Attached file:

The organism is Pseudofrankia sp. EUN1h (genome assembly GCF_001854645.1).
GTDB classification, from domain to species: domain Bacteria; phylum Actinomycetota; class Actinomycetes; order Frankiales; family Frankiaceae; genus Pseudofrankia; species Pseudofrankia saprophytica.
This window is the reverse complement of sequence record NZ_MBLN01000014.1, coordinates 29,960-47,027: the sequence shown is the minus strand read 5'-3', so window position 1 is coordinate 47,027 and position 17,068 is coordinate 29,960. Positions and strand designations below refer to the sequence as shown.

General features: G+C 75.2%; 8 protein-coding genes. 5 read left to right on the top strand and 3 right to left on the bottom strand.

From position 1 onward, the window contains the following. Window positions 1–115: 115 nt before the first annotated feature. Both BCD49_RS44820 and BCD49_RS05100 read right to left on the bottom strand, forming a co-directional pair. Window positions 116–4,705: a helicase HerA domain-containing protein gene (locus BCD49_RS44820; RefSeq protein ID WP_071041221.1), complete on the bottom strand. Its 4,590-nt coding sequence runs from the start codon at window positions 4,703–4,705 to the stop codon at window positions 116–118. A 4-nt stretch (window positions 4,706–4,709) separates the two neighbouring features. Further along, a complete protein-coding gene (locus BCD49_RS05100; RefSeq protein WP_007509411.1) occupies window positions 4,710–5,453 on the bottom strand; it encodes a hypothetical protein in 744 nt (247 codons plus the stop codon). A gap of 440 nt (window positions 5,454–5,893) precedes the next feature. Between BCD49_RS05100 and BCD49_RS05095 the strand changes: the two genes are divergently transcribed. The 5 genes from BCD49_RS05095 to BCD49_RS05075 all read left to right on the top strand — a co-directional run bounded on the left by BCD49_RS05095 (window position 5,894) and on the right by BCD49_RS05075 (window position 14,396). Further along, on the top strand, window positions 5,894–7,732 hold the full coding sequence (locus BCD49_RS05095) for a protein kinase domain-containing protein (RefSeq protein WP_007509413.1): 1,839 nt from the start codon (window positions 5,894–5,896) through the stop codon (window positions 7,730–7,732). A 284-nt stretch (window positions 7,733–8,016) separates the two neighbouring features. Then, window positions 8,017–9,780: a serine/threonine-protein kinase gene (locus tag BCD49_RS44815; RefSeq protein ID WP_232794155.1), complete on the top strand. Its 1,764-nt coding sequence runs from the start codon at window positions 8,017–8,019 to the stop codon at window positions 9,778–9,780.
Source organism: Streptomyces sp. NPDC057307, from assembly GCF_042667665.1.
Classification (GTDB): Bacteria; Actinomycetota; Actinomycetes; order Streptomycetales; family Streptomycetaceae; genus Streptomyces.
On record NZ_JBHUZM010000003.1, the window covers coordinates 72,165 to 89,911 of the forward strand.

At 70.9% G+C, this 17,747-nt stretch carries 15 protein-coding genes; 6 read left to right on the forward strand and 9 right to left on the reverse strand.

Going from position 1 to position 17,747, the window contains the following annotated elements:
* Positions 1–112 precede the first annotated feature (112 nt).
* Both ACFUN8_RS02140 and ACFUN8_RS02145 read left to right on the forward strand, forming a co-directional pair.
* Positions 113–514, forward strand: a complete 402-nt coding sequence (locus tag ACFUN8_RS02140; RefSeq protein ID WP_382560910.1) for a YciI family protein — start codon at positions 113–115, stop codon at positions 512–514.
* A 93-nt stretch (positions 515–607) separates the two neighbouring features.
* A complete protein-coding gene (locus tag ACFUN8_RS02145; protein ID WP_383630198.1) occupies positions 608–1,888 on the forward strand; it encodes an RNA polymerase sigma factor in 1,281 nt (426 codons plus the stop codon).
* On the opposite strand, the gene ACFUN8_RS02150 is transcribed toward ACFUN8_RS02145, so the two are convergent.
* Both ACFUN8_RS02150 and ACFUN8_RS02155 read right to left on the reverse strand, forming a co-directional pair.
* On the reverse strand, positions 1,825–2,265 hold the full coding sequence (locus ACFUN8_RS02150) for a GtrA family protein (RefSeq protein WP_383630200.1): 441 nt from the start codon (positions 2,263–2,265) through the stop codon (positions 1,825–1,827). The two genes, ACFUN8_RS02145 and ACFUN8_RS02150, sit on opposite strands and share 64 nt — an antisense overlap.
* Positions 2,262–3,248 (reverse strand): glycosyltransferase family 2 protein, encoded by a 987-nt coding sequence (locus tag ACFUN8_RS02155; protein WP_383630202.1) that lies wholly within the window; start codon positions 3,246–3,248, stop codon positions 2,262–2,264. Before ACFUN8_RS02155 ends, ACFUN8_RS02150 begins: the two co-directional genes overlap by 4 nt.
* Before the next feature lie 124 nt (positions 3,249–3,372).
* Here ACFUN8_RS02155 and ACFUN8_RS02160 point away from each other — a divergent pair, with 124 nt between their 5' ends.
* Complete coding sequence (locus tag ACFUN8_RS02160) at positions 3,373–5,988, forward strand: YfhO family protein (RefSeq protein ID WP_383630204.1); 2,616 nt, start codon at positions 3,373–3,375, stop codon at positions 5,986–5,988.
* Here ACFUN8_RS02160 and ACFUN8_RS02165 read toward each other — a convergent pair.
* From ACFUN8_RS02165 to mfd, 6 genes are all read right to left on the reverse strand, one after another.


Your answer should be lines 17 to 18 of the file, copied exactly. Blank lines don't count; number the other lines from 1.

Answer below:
* Both ACFUN8_RS02150 and ACFUN8_RS02155 read right to left on the reverse strand, forming a co-directional pair.
* On the reverse strand, positions 1,825–2,265 hold the full coding sequence (locus ACFUN8_RS02150) for a GtrA family protein (RefSeq protein WP_383630200.1): 441 nt from the start codon (positions 2,263–2,265) through the stop codon (positions 1,825–1,827). The two genes, ACFUN8_RS02145 and ACFUN8_RS02150, sit on opposite strands and share 64 nt — an antisense overlap.